1975: Los Angeles – part one

I blew my nose one day in California, and half my brains came out. Something had to be done.
David Bowie

David Bowie’s cocaine addiction peaked in the mid-1970s. The most excessive months lasted approximately from the recording of Young Americans in the summer of 1974 to the end of the Isolar 1976 World Tour.

Before beginning shooting The Man Who Fell To Earth, Bowie chose to leave New York and relocate to Los Angeles. His ongoing litigation with MainMan, and the decline of his relationship with singer Ava Cherry, had left him feeling disenchanted with the Big Apple.

LA offered Bowie a chance for a fresh start, although his drug and mental health issues swiftly deepened.

He left New York by train, arriving at Los Angeles’ Union Station on Sunday 16 March. He was met at the station by bass guitarist Glenn Hughes’ driver.

Due to his ongoing litigation with MainMan, Bowie had little income. He had befriended Hughes the previous year, and the bassist invited him to stay at his LA home while he was touring with Deep Purple.

The love was what spurred us on, the love for music, and the love of drugs. Then when we were alone, we did become addicts. Cocaine is a demonic drug, although we did not need cocaine to have fun however. We argued like man and wife. About everything. He was very confrontational. He wasn’t physical but he was verbal. He was fucking smart, had incredible wit. But he was self-righteous and he was driven at the time by an obsession with the Third Reich, and he was viewing that shit at my house. He was so into the narcissism of Hitler. He didn’t want to be him, but he was fascinated by the Nazi movement. When you do cocaine it makes you very, very energetic. I would get out of the room when he would do this. You go into a trance on cocaine, and he would just watch reels and reels of film about the Nazis. He never did the arm-lifting thing, he was just fascinated.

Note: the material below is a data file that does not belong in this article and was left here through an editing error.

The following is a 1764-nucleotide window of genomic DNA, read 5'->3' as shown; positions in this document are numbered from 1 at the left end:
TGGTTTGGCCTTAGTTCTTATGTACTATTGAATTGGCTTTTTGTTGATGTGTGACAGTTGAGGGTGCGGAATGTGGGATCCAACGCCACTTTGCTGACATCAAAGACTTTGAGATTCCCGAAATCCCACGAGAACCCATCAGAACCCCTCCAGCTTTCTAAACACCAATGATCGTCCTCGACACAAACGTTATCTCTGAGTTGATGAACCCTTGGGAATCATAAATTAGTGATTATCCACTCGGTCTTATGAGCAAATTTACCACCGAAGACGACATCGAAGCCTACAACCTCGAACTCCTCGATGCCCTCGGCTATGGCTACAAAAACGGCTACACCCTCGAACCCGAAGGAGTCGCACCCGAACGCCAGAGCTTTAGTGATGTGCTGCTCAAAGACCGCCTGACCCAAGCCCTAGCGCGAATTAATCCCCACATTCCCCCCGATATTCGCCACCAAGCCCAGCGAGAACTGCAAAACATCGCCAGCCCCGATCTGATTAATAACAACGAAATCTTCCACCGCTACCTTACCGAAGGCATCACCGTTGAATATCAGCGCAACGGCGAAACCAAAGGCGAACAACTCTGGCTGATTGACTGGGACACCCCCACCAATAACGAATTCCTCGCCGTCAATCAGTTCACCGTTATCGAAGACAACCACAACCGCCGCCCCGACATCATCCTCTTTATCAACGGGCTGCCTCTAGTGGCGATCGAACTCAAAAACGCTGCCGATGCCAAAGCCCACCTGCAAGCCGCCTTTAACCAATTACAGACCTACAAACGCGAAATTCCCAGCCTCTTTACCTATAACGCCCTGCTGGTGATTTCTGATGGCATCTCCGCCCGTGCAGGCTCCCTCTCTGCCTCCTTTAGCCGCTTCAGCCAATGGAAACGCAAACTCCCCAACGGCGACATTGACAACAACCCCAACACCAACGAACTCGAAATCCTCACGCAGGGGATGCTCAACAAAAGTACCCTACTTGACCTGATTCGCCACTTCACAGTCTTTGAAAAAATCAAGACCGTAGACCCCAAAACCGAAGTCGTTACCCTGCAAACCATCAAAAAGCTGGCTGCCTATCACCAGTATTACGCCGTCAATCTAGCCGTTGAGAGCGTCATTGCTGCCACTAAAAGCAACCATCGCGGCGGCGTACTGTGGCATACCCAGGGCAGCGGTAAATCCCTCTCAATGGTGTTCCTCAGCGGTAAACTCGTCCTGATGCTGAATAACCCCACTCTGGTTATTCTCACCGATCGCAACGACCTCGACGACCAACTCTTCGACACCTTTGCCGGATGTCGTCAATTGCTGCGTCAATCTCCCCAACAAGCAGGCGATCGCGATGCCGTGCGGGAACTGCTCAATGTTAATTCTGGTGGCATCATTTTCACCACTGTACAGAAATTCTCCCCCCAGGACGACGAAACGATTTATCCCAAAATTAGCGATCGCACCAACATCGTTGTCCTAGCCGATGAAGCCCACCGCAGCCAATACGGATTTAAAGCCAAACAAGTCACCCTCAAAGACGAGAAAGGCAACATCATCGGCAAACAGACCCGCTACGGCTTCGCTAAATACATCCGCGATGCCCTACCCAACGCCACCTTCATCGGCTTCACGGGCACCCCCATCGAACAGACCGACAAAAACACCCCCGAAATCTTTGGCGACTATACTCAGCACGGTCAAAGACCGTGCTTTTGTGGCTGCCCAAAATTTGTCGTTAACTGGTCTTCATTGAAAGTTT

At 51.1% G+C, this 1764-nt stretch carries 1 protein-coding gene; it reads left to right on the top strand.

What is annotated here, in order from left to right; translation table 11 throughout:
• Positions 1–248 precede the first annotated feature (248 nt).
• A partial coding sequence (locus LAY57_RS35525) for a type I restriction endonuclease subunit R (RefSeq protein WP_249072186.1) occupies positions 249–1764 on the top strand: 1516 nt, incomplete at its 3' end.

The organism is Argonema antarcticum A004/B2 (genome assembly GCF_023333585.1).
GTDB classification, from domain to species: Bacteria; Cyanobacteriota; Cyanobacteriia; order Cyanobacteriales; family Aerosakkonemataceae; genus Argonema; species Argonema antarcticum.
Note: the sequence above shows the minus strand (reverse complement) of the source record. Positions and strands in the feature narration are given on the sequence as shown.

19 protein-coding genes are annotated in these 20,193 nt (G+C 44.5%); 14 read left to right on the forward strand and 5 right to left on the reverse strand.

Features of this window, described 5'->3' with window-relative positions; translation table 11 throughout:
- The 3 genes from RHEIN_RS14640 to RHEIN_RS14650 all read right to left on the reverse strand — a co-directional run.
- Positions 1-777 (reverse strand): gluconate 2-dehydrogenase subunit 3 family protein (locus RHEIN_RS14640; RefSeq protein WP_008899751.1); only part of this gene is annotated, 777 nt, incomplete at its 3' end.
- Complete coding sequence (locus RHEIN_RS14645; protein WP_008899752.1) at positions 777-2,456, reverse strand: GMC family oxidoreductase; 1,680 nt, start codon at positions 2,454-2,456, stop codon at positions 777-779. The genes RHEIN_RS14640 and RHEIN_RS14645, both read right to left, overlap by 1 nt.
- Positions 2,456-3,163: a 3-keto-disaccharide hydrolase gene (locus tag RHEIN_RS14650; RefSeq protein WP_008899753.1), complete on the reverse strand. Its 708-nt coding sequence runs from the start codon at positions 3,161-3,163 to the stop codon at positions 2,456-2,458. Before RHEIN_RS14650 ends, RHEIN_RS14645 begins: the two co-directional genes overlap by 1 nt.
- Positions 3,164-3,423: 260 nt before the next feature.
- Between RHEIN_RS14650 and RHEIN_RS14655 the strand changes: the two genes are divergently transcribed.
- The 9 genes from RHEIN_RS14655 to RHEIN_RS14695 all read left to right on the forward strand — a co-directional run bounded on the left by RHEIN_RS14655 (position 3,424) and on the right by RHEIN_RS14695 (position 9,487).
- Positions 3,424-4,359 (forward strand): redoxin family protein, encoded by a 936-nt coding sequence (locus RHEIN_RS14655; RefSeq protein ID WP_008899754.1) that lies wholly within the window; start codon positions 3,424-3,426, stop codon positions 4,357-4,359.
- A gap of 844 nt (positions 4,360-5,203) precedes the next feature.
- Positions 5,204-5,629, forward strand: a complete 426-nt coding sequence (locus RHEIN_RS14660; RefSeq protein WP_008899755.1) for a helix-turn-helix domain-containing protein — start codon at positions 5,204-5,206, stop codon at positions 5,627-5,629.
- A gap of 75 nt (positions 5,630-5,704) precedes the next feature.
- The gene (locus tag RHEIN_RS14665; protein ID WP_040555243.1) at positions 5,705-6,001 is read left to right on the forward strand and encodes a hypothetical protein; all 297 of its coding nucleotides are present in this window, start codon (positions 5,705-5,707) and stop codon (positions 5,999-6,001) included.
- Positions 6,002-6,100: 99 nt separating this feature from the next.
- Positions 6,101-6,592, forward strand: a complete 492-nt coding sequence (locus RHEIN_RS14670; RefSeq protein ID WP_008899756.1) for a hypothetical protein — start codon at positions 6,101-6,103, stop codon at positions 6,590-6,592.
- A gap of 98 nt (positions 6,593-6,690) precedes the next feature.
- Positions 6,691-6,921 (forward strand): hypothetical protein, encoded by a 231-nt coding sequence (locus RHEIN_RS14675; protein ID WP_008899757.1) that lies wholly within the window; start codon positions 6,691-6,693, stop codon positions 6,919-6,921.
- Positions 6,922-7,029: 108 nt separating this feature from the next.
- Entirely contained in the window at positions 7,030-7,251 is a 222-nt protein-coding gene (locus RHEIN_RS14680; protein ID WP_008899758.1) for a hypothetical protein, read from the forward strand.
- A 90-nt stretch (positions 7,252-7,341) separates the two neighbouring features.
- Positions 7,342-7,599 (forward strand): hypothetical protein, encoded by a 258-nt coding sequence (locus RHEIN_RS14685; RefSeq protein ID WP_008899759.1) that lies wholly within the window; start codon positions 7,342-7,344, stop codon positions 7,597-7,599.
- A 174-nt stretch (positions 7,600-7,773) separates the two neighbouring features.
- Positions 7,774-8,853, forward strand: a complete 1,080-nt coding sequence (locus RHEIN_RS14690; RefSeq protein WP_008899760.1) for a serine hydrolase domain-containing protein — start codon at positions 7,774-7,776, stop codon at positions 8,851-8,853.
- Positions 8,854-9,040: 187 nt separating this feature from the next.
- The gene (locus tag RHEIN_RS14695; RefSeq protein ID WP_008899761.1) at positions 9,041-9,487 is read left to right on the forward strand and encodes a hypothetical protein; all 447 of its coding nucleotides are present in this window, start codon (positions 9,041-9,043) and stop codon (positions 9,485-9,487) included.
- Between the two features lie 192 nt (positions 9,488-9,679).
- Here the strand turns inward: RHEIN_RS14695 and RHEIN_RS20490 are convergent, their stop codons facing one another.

Glenn Hughes
David Bowie: A Life, Dylan Jones

Bowie intended to adopt an itinerant lifestyle for a few months before beginning shooting The Man Who Fell To Earth. Filming was delayed for several weeks, however, while the producers sought financial backing.

This left Bowie with much free time, some of which he spent by visiting the UCLA Department of Parapsychology, where Dr Thelma Moss was researching Kirlian photography.

Kirlian images were captured by placing objects onto sheet photographic film overlaid onto a metal plate. When a high voltage current is quickly applied, it created an exposure on the film, which some people believed captured the aura of an subject.

Bowie was given a Kirlian photographic machine by Dr Moss. In April 1975 he took two photographs of his fingertip and a crucifix, both before and thirty minutes after consuming cocaine.

Highly dangerous camera it was, too. It would regularly explode. Nic Roeg wanted to use some examples of it in The Man Who Fell To Earth, but it wouldn’t film well enough.
David Bowie
Q magazine, February 1997

One of the photographs was adapted and used on the Earthling album artwork in 1997, and also appeared on the ‘Little Wonder’ single covers.